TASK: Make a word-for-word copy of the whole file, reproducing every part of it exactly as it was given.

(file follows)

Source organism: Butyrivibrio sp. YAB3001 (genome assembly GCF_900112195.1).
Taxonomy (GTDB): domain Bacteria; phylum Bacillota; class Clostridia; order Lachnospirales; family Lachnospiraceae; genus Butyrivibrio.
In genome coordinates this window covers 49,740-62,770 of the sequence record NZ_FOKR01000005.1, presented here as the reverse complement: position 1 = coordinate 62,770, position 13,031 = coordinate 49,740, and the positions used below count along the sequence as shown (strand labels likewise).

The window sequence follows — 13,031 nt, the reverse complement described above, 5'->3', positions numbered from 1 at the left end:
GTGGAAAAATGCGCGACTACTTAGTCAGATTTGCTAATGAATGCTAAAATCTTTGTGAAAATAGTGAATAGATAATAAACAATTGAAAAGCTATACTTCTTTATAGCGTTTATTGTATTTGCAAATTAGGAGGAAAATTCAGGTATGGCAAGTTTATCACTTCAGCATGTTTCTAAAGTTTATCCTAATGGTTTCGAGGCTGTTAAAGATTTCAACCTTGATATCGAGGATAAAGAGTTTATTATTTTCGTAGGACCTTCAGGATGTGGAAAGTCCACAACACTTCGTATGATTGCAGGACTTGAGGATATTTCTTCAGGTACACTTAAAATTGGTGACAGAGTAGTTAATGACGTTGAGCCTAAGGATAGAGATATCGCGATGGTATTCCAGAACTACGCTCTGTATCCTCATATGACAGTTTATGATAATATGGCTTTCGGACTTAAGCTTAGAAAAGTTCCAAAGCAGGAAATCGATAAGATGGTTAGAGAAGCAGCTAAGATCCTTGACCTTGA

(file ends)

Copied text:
Source organism: Butyrivibrio sp. YAB3001 (genome assembly GCF_900112195.1).
Taxonomy (GTDB): domain Bacteria; phylum Bacillota; class Clostridia; order Lachnospirales; family Lachnospiraceae; genus Butyrivibrio.
In genome coordinates this window covers 49,740-62,770 of the sequence record NZ_FOKR01000005.1, presented here as the reverse complement: position 1 = coordinate 62,770, position 13,031 = coordinate 49,740, and the positions used below count along the sequence as shown (strand labels likewise).

The window sequence follows — 13,031 nt, the reverse complement described above, 5'->3', positions numbered from 1 at the left end:
GTGGAAAAATGCGCGACTACTTAGTCAGATTTGCTAATGAATGCTAAAATCTTTGTGAAAATAGTGAATAGATAATAAACAATTGAAAAGCTATACTTCTTTATAGCGTTTATTGTATTTGCAAATTAGGAGGAAAATTCAGGTATGGCAAGTTTATCACTTCAGCATGTTTCTAAAGTTTATCCTAATGGTTTCGAGGCTGTTAAAGATTTCAACCTTGATATCGAGGATAAAGAGTTTATTATTTTCGTAGGACCTTCAGGATGTGGAAAGTCCACAACACTTCGTATGATTGCAGGACTTGAGGATATTTCTTCAGGTACACTTAAAATTGGTGACAGAGTAGTTAATGACGTTGAGCCTAAGGATAGAGATATCGCGATGGTATTCCAGAACTACGCTCTGTATCCTCATATGACAGTTTATGATAATATGGCTTTCGGACTTAAGCTTAGAAAAGTTCCAAAGCAGGAAATCGATAAGATGGTTAGAGAAGCAGCTAAGATCCTTGACCTTGA